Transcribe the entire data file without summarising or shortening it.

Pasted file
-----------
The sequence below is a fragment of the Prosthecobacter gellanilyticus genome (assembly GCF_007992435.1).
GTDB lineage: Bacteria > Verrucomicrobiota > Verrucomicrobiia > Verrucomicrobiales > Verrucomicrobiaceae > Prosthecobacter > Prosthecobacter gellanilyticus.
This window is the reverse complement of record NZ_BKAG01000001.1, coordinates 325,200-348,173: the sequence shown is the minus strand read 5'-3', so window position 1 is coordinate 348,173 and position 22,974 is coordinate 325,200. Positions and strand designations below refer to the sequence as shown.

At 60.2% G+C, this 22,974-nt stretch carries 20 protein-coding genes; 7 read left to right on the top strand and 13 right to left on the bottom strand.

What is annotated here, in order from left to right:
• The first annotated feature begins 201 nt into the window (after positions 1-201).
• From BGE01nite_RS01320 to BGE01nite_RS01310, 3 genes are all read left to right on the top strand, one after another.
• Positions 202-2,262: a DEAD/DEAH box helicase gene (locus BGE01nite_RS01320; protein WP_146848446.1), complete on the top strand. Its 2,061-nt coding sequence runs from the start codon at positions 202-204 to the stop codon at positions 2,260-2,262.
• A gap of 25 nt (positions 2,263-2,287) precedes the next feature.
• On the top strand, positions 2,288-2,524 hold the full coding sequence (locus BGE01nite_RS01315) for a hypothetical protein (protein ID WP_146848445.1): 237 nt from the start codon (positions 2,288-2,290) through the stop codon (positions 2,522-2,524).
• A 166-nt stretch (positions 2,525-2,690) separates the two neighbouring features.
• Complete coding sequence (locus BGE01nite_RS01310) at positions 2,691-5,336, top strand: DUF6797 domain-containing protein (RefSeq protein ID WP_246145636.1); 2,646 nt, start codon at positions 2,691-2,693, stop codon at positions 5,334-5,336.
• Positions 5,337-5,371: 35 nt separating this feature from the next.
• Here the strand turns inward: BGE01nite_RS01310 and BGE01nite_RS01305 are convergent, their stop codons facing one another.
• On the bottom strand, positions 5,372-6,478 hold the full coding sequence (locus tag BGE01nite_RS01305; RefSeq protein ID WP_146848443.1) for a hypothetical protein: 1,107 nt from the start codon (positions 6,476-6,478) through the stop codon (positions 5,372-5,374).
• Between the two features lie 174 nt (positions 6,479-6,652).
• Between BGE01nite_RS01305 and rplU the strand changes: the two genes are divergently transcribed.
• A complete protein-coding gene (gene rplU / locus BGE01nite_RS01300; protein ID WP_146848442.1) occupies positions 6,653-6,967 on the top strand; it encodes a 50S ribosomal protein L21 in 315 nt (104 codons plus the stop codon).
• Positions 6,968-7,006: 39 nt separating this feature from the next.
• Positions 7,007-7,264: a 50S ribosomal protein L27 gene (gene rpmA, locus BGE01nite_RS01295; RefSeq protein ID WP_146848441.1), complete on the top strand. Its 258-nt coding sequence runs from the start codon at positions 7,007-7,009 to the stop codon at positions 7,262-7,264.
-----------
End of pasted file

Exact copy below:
The sequence below is a fragment of the Prosthecobacter gellanilyticus genome (assembly GCF_007992435.1).
GTDB lineage: Bacteria > Verrucomicrobiota > Verrucomicrobiia > Verrucomicrobiales > Verrucomicrobiaceae > Prosthecobacter > Prosthecobacter gellanilyticus.
This window is the reverse complement of record NZ_BKAG01000001.1, coordinates 325,200-348,173: the sequence shown is the minus strand read 5'-3', so window position 1 is coordinate 348,173 and position 22,974 is coordinate 325,200. Positions and strand designations below refer to the sequence as shown.

At 60.2% G+C, this 22,974-nt stretch carries 20 protein-coding genes; 7 read left to right on the top strand and 13 right to left on the bottom strand.

What is annotated here, in order from left to right:
• The first annotated feature begins 201 nt into the window (after positions 1-201).
• From BGE01nite_RS01320 to BGE01nite_RS01310, 3 genes are all read left to right on the top strand, one after another.
• Positions 202-2,262: a DEAD/DEAH box helicase gene (locus BGE01nite_RS01320; protein WP_146848446.1), complete on the top strand. Its 2,061-nt coding sequence runs from the start codon at positions 202-204 to the stop codon at positions 2,260-2,262.
• A gap of 25 nt (positions 2,263-2,287) precedes the next feature.
• On the top strand, positions 2,288-2,524 hold the full coding sequence (locus BGE01nite_RS01315) for a hypothetical protein (protein ID WP_146848445.1): 237 nt from the start codon (positions 2,288-2,290) through the stop codon (positions 2,522-2,524).
• A 166-nt stretch (positions 2,525-2,690) separates the two neighbouring features.
• Complete coding sequence (locus BGE01nite_RS01310) at positions 2,691-5,336, top strand: DUF6797 domain-containing protein (RefSeq protein ID WP_246145636.1); 2,646 nt, start codon at positions 2,691-2,693, stop codon at positions 5,334-5,336.
• Positions 5,337-5,371: 35 nt separating this feature from the next.
• Here the strand turns inward: BGE01nite_RS01310 and BGE01nite_RS01305 are convergent, their stop codons facing one another.
• On the bottom strand, positions 5,372-6,478 hold the full coding sequence (locus tag BGE01nite_RS01305; RefSeq protein ID WP_146848443.1) for a hypothetical protein: 1,107 nt from the start codon (positions 6,476-6,478) through the stop codon (positions 5,372-5,374).
• Between the two features lie 174 nt (positions 6,479-6,652).
• Between BGE01nite_RS01305 and rplU the strand changes: the two genes are divergently transcribed.
• A complete protein-coding gene (gene rplU / locus BGE01nite_RS01300; protein ID WP_146848442.1) occupies positions 6,653-6,967 on the top strand; it encodes a 50S ribosomal protein L21 in 315 nt (104 codons plus the stop codon).
• Positions 6,968-7,006: 39 nt separating this feature from the next.
• Positions 7,007-7,264: a 50S ribosomal protein L27 gene (gene rpmA, locus BGE01nite_RS01295; RefSeq protein ID WP_146848441.1), complete on the top strand. Its 258-nt coding sequence runs from the start codon at positions 7,007-7,009 to the stop codon at positions 7,262-7,264.